It wasn’t until my mum died that I was able to let myself ‘feel’ my little girl again, to recognise my childhood, my younger self.
So much of my adult life, teenage-hood and the latter years of my childhood were steeped in the business of being brave, paving the way and forging ahead.
But I find myself now a little perturbed, extremely delighted and greatly relieved to welcome back this little girl.
I want to say: ‘Hello. It’s been a while. How are you? I’ve missed you. Thank you for waiting for me, you’ve been very patient.’
I love this photo of me, aged 3, in front of our ‘first’ family home. It was deep in one of Melbourne’s newly-minted bayside suburbs, which flourished in the late 1960s. The streets were paved with the hopes and dreams of young couples emerging from families scarred by two generations of war and going without.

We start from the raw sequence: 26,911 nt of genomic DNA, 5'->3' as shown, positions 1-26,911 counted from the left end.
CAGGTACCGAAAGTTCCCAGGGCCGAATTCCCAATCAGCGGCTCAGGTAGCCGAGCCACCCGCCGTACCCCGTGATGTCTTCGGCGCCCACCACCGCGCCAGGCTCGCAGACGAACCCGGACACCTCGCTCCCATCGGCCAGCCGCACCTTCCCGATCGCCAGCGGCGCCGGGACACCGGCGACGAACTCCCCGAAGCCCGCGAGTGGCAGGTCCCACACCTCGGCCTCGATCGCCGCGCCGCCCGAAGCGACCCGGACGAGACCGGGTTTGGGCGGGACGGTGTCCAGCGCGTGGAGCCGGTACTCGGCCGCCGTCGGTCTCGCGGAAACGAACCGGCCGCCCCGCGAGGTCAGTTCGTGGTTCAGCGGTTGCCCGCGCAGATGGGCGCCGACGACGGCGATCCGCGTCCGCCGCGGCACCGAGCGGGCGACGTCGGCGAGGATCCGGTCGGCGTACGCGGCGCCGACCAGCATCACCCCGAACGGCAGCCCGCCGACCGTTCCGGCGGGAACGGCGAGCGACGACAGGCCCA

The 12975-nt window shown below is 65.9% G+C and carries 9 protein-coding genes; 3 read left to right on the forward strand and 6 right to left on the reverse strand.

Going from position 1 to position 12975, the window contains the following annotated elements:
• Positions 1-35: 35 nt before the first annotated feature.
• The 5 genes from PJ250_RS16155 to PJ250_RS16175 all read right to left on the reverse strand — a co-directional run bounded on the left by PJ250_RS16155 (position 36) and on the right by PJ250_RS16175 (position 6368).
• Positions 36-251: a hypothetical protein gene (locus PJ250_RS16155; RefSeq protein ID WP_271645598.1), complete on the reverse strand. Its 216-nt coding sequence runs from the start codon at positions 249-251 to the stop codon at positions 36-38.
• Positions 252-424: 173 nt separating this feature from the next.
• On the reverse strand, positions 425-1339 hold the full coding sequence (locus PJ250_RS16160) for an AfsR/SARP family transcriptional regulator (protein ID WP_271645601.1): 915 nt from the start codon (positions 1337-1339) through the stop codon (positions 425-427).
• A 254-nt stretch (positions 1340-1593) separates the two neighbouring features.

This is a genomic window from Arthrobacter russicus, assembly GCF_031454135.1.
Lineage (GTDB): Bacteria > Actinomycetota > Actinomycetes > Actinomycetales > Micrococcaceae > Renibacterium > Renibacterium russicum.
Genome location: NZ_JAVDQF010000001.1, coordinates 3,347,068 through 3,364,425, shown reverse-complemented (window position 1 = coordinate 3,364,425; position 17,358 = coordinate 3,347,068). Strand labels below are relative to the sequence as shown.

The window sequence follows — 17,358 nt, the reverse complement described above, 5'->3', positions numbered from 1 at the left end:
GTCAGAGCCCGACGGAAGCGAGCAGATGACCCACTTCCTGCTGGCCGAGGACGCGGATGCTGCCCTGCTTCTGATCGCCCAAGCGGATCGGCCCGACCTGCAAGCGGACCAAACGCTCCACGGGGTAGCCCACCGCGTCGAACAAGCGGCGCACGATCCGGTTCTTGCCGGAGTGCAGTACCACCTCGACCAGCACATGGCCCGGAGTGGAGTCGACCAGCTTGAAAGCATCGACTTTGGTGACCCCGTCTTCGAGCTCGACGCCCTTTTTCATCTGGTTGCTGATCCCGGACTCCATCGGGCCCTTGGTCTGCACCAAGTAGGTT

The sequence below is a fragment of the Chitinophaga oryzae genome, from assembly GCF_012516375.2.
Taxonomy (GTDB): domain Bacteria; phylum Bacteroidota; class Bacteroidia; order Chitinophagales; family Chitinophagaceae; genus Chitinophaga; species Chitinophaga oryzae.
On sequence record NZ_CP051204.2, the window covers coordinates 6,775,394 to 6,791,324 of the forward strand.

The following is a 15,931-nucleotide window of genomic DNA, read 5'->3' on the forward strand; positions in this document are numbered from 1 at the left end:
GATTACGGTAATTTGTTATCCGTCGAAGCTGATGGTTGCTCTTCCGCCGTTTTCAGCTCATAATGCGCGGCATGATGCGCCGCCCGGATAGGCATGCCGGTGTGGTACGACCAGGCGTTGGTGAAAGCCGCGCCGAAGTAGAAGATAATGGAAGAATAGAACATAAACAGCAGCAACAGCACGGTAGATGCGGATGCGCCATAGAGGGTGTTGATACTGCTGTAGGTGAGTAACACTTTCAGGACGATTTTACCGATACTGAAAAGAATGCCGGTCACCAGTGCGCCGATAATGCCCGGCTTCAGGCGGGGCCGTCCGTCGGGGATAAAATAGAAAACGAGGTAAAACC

Brick by solitary brick, optimism was slowly built into each two-bedroom residence and back into our national psyche. That’s what I see oozing from this Kodachrome slide taken by my dad, who is still a suburban snapshot photographer and my greatest photography teacher.
Stone fruit trees punctuated our backyard. ‘The beach’ was just up the road. My yellow-bricked ‘kindy’ was just around the corner and the shops, including the revered milk bar, was conveniently located at the end of our street.
Friends lived in the neighbourhood. We could play on our trikes and scooters out the front with other kids who lived along the avenue. ‘Aunty Marge’ with the purple hair lived next door and other older ladies, 'Jean' and 'Ruth', were in the court across the road. They were part of our suburban neighbourhood family, and Mum’s nexus of older role models and support.